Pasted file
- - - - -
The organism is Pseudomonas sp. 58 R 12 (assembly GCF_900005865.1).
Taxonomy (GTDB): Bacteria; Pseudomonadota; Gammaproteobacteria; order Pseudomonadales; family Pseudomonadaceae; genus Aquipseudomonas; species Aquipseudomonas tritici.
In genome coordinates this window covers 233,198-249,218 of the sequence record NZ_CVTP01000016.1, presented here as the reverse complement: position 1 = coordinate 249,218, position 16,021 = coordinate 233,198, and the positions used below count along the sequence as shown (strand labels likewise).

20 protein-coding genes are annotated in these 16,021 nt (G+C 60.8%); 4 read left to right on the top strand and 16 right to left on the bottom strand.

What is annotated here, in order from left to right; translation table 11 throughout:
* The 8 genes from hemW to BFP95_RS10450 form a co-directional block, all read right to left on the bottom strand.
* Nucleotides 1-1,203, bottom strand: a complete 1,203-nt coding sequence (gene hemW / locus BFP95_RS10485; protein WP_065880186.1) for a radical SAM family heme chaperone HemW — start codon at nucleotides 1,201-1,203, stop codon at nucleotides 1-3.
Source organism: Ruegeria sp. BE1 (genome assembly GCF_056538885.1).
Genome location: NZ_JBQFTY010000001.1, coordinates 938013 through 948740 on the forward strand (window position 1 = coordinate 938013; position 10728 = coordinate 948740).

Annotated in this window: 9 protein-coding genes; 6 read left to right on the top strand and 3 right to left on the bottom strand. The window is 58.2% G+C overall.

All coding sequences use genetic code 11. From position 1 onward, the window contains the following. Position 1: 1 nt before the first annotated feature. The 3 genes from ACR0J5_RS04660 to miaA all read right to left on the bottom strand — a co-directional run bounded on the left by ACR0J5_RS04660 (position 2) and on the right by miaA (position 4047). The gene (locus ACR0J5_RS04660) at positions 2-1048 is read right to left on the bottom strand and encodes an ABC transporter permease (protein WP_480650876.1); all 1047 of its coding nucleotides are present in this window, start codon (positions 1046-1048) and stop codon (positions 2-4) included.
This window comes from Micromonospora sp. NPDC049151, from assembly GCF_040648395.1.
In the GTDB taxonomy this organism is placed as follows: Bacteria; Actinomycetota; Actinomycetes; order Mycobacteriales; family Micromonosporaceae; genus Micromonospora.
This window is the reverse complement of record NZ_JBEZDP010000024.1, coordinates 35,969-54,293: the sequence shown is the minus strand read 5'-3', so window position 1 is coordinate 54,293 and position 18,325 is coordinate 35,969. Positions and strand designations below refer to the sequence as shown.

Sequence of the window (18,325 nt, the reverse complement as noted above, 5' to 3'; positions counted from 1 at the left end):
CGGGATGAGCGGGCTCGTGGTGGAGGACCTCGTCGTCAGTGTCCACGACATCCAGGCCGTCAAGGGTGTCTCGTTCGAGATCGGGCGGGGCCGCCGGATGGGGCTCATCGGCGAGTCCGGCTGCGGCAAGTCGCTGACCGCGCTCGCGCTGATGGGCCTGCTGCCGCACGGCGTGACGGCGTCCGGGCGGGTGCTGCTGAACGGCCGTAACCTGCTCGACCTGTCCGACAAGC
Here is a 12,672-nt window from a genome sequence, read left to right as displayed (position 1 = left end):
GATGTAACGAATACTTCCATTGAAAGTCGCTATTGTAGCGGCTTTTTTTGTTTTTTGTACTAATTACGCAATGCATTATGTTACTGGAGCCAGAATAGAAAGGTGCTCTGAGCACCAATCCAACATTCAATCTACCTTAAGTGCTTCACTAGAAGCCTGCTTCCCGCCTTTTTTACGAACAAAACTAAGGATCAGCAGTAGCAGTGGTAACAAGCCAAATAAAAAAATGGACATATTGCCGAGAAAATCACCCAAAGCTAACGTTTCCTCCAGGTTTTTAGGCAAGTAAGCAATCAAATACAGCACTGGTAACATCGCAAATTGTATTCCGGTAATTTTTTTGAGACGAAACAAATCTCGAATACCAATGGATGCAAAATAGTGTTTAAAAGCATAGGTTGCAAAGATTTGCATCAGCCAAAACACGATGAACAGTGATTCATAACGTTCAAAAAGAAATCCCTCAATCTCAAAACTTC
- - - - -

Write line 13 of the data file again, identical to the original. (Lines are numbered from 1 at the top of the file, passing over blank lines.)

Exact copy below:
In the GTDB taxonomy this organism is placed as follows: Bacteria; Actinomycetota; Actinomycetes; order Mycobacteriales; family Micromonosporaceae; genus Micromonospora.